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Isn’t this guy awesome?  Look how his little leg pouches are totally full of pollen.  (Probably if I had allergies I wouldn’t appreciate this photo quite so much.)  I’m still learning how to use my new camera, and I found trying to get this shot in focus was hard, between my trembling hand and the wind moving the sunflower.

I’m starting to think concretely about school for this fall.  I think I’ve already bought most of what we need– I have our math (Singapore primary and NEM), our history (Genevieve Foster’s The World of William Penn and The World of George Washington), our writing (Classical Composition from Memoria Press), and a lot of our literature– already on the shelves.  I have a list of a few more titles I’d like to find used.

I’ve written out the actual expectations for what “a clean _______” looks like in hopes that it will minimize the number of times we have this conversation:

Me: Why are there dirty socks all over the floor?

Kid: Are there?

Me: Look down.

Kid: [looking down, apparently for the first time] Oh.  I didn’t know I was supposed to get the socks off the floor.

Now the expectations clearly state, “Put all dirty socks in the laundry basket.”  It may shift to, “But I don’t WANT to touch the dirty socks!” but at least they won’t be able to say they didn’t know they were supposed to clean them up.  I still want to revisit when we do our given chores, and I haven’t decided how frequently we’ll rotate.  Each child doing their certain chores for a month has worked well for us, so that they have a chance to work toward mastery before we switch… and it eliminates the protests from an interruption in the routine shortening one person’s turn at a dreaded chore, since they all think a month is way too long for ANY chore.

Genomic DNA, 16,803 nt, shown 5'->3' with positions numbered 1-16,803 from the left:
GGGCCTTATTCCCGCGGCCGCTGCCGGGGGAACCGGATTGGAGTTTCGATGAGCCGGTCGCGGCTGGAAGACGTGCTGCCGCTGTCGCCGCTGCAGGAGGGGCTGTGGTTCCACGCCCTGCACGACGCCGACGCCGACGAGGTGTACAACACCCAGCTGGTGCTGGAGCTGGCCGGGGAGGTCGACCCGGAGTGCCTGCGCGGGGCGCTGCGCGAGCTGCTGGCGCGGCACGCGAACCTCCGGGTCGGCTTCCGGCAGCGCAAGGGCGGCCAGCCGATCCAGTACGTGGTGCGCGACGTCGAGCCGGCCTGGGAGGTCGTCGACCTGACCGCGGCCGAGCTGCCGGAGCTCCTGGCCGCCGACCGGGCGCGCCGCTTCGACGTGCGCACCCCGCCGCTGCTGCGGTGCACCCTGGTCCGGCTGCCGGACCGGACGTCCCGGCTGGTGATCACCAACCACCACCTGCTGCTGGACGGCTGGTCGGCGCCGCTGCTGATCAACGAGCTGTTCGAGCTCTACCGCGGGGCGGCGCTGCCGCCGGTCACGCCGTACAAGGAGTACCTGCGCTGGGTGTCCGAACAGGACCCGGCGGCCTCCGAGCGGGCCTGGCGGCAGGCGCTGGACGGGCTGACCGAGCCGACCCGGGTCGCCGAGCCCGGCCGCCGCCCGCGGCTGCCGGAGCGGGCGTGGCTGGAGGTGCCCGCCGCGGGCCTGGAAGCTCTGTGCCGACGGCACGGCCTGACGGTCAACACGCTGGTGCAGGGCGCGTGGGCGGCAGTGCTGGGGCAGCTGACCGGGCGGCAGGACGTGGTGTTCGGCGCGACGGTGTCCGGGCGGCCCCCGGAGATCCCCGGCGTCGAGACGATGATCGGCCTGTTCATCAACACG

I’d still like to make a sewing area at the top of the stairs– my friend Ruth suggested it when I said I wanted a small space (so it wouldn’t spread everywhere) that wasn’t in my bedroom.  We have a small shelf atop some built-in cupboards, and I think it will be just right (or at least better than any other option we’ve tried) for making a sewing nook that is accessible to the kids.

Also, I’d like to find different baskets for our daily work.  And I need to make a specific plan for SweetP’s projects, so I’m not scrambling by Thursday wondering what I should set out for her for the day.  I’d like to have 2-3 activities planned for her each day in different combinations of content (like specific books to read, or a cooking project) plus skill (like cutting with scissors, or lengthening her attention span).   Any predictions on how long my grand preschool plan will last?  Two weeks?  A month?

What are you changing up for the fall?